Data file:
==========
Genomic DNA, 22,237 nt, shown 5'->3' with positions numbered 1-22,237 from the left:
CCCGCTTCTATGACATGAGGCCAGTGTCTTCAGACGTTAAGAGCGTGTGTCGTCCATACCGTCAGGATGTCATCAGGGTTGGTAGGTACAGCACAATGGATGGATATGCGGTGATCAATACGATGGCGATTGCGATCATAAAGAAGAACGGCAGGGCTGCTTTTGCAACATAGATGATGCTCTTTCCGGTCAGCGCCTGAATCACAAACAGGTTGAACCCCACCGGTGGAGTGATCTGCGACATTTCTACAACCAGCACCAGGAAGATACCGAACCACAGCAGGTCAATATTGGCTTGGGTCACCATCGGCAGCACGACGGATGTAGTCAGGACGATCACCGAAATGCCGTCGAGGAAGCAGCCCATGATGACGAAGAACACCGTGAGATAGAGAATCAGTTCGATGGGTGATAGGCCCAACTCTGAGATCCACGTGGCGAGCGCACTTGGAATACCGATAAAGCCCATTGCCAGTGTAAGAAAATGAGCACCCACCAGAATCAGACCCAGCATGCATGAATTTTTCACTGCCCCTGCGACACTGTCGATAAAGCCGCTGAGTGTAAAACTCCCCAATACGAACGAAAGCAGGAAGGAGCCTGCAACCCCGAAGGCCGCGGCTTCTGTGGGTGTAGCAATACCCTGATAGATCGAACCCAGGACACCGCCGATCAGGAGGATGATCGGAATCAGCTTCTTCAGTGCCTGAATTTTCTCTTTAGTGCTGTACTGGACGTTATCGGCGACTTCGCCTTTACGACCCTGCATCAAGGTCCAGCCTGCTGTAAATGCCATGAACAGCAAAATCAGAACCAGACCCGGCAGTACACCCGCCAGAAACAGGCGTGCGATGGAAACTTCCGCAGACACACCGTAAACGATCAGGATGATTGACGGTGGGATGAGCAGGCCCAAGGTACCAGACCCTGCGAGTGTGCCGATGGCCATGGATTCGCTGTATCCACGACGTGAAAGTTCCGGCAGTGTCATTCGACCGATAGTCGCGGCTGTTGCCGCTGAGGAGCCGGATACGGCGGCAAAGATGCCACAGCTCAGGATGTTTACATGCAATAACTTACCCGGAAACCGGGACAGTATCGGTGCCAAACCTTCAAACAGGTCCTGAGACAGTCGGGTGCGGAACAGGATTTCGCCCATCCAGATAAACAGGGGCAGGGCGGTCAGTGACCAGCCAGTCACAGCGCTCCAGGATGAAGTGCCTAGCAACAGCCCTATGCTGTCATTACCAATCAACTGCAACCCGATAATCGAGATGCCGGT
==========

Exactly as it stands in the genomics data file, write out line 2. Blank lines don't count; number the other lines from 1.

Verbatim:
CCCGCTTCTATGACATGAGGCCAGTGTCTTCAGACGTTAAGAGCGTGTGTCGTCCATACCGTCAGGATGTCATCAGGGTTGGTAGGTACAGCACAATGGATGGATATGCGGTGATCAATACGATGGCGATTGCGATCATAAAGAAGAACGGCAGGGCTGCTTTTGCAACATAGATGATGCTCTTTCCGGTCAGCGCCTGAATCACAAACAGGTTGAACCCCACCGGTGGAGTGATCTGCGACATTTCTACAACCAGCACCAGGAAGATACCGAACCACAGCAGGTCAATATTGGCTTGGGTCACCATCGGCAGCACGACGGATGTAGTCAGGACGATCACCGAAATGCCGTCGAGGAAGCAGCCCATGATGACGAAGAACACCGTGAGATAGAGAATCAGTTCGATGGGTGATAGGCCCAACTCTGAGATCCACGTGGCGAGCGCACTTGGAATACCGATAAAGCCCATTGCCAGTGTAAGAAAATGAGCACCCACCAGAATCAGACCCAGCATGCATGAATTTTTCACTGCCCCTGCGACACTGTCGATAAAGCCGCTGAGTGTAAAACTCCCCAATACGAACGAAAGCAGGAAGGAGCCTGCAACCCCGAAGGCCGCGGCTTCTGTGGGTGTAGCAATACCCTGATAGATCGAACCCAGGACACCGCCGATCAGGAGGATGATCGGAATCAGCTTCTTCAGTGCCTGAATTTTCTCTTTAGTGCTGTACTGGACGTTATCGGCGACTTCGCCTTTACGACCCTGCATCAAGGTCCAGCCTGCTGTAAATGCCATGAACAGCAAAATCAGAACCAGACCCGGCAGTACACCCGCCAGAAACAGGCGTGCGATGGAAACTTCCGCAGACACACCGTAAACGATCAGGATGATTGACGGTGGGATGAGCAGGCCCAAGGTACCAGACCCTGCGAGTGTGCCGATGGCCATGGATTCGCTGTATCCACGACGTGAAAGTTCCGGCAGTGTCATTCGACCGATAGTCGCGGCTGTTGCCGCTGAGGAGCCGGATACGGCGGCAAAGATGCCACAGCTCAGGATGTTTACATGCAATAACTTACCCGGAAACCGGGACAGTATCGGTGCCAAACCTTCAAACAGGTCCTGAGACAGTCGGGTGCGGAACAGGATTTCGCCCATCCAGATAAACAGGGGCAGGGCGGTCAGTGACCAGCCAGTCACAGCGCTCCAGGATGAAGTGCCTAGCAACAGCCCTATGCTGTCATTACCAATCAACTGCAACCCGATAATCGAGATGCCGGT